Posted by Chris on January 24, 2002 at 00:15:52:
Last weekend, January 19-20, 2002, I went with the Sea Sons (SeaSonsDive.com) on the Peace (PeaceBoat.com) to Santa Rosa and Santa Cruz Islands.
On the drive to Ventura, the sea was as calm as I had seen in months, almost no waves, and glass as far as the eye could see.
That evening the wind started to come up a bit and I became concerned, however it was again dead calm at the 2 AM departure time.
Laying in my bunk I felt a couple of swells just as we left the harbor …. but hen dead calm.
When I awoke in the morning we were at Rosa heading for Talcott Shoals.
The sea was so calm it looked like a lake.
Talcott was covered with more lobster traps than I had ever seen there before.
We did our first dive in the 100 foot range.
I saw scattered shorts but nothing legal.
Other divers brought back one or two.
The water temperature was 50 °F and the visibility was in the 60 ft. range, very nice!.
The next spot, 80-90 ft., I found the same scattered shorts, and managed to grab one just legal bug.
One diver brought back a limit of very nice bugs, others nothing or one.
We then moved down the island to Brockway and another 70 to 90 ft. dive.
I got one, and same for a few other divers.
We then moved to a bit shallower area 50 to 75 ft. range.
On this dive John Delany (pictured) came back with seven nice bugs.
In his many years of diving, this was his first time to limit on a single dive.
All of these nice bugs were bunched together on one reef.
I came back with one barley legal bug, but no one but John scored big on this dive.
The wind was picking up quite a bit at this point, so Fidel moved the boat to the West end of Santa Cruz, in a spot that was somewhat protected by Rosa.
Here I saw only shorts, but two divers hit hot spots and limited.
What was cool on this dive was the many nuibranchs, a few of which were varieties I had only seen in pictures.
The next day began diving just south of Gull Island.
I was one of the first off the boat, but right below me as we swam out on the reef was LB.
I thing we both saw the one legal bug simultaneously, but LB was closer and swooped and got it.
The water here was warmer than the day before, perhaps 53 °F, but it seemed a bit murky with visibility in the 20 to 30 ft. range.
I decided to head out to deep water and see if I could find any deep rock piles.
I found some, but only very short bugs in them.
Off in the distance in deeper water I saw through the murk what seems to be a whole series of rock piles.
As I swam closer what appeared to be rock piles in the distance turned out to be perhaps more than one hundred large bat rays sitting together in the sand at about 140'.
As I approached a few began to swim off slowly, but most just sat in place.
Their exact depth is a guess since I was swimming at 120' and estimating the depth below me in less than ideal visibility.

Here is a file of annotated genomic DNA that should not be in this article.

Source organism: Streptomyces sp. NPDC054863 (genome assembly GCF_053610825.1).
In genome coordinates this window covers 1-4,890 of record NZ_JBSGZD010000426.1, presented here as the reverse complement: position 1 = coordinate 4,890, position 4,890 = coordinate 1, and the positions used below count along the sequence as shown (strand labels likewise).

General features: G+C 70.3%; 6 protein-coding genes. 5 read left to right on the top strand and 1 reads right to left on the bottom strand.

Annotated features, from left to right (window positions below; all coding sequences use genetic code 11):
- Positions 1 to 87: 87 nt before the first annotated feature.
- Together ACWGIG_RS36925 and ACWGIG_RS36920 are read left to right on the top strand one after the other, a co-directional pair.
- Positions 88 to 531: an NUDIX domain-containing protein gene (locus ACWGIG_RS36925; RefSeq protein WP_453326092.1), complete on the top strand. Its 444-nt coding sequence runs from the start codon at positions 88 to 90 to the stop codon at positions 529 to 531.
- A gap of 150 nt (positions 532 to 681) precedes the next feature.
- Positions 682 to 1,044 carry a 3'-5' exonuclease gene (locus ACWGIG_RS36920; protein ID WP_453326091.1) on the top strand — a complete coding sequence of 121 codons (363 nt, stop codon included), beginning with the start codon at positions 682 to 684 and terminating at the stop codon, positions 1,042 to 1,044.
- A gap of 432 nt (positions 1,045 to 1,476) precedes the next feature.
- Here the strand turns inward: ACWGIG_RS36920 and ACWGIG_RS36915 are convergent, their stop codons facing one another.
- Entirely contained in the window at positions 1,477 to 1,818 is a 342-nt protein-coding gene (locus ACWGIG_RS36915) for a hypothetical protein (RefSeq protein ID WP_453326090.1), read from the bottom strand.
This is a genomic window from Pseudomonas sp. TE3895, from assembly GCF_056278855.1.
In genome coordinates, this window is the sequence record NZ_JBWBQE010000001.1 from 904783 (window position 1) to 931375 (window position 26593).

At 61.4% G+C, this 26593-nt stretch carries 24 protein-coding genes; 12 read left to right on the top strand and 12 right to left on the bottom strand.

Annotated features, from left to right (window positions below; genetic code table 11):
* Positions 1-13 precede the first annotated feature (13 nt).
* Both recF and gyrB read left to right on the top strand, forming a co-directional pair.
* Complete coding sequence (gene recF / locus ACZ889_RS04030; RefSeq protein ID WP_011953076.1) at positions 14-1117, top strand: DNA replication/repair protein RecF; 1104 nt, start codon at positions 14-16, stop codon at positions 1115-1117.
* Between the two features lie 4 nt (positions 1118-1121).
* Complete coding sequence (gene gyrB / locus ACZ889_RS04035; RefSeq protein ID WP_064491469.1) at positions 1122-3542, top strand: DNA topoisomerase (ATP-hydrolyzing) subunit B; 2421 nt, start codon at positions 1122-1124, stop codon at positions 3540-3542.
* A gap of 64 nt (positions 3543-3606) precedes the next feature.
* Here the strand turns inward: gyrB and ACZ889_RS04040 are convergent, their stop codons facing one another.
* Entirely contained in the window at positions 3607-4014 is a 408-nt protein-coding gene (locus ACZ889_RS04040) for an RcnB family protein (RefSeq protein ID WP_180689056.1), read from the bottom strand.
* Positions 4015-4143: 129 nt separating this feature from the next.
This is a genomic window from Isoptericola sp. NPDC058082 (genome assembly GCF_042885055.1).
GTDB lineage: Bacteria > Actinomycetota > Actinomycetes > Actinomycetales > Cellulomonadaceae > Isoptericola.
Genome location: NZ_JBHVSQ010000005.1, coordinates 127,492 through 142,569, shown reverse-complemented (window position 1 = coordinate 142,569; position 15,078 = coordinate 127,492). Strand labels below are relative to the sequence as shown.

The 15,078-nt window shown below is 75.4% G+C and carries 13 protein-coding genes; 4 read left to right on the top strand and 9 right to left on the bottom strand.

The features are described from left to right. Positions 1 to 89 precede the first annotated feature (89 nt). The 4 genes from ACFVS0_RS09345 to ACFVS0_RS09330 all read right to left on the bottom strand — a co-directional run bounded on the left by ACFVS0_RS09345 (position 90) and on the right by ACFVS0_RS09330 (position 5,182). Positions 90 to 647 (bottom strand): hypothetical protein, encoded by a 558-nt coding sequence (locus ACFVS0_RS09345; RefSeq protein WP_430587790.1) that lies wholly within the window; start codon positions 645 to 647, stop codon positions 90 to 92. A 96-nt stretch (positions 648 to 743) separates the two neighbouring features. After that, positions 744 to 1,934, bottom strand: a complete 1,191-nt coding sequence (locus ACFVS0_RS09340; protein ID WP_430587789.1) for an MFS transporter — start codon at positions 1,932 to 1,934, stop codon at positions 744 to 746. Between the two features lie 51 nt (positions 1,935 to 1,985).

Still this was a very cool site, and more than completely made up for my lack of bugs on this dive.
Our next dive just Northwest of Gull Island.
On this dive I found a group of three bugs at 70 feet, and grabbed the largest.
It turned out to be just legal.
I explored shallower depths up to 40 feet, but saw nothing, and elected to head out deep again.
Swimming at 80' I saw some shorts in the rocks below me at about 100', but nothing even close to looking legal.
Captain Fidel next elected to head for Yellow Banks, and took a nice slow two hour trip there to give everyone on board a nice long surface interval.
Our first spot was an area of 60 ft. to 90 ft.
Soon after entering the water I noticed, swimming seemed to get easier, the visibility increased to over 100 ft.
Then it hit me …. A current!
I immediately turned around and started pulling myself along the bottom into the current, on the way found one barley legal bug, and saw many scattered shorts.
I when swimming back managed to grab the current line about 15 yards behind the boat.
For the last dive Captain Kevin selected a shallower spot a bit Northwest of the previous dive.
By this time the current was ripping, so when I jumped in I bonsai'd for the bottom and started pulling myself into the current.
There was many rock piles and small shelves but only occasionally occupied by shorts.
Then there was a big area of almost completely flat rock with small shelves no more than an inch or so high.
I crawled through this area for what must have been at least 15 minutes.
Then I came upon an oasis reef in the middle of the desert.
When I reached it was packed with more nice bugs than I had seen all weekend. However my pressure gauge now said 500 psi, so a grabbed the biggest bug I could see and headed for the surface.
My first good spot all weekend, and out of air. L
Talking with others on the boat the there was a constant theme for the bug diving at both Rosa and Cruz.
Scattered shorts, with a few areas packed with bugs.
Most of the females that were caught already had sperm packets attached to their underside, thus perhaps the congregating behavior is part of breeding.
It was groups seemed much more concentrated than the bugs normal gregarious behavior.
Overall it was a fun trip, even though I only ended up with 5 bugs for two days of diving.
However my friends Curt and Bob both ended up with a two day limit, and John Delaney ended up with nine plus a two day limit of scallops.
I have included a link to the pictures from this trip below. Unlike most trips, few of the pictures were actually taken by me. On Saturday Carol Beck took most of the pictures, and on Sunday Doris Billings took most. That is why unlike most of my picture galleries there are pictures of me this time!
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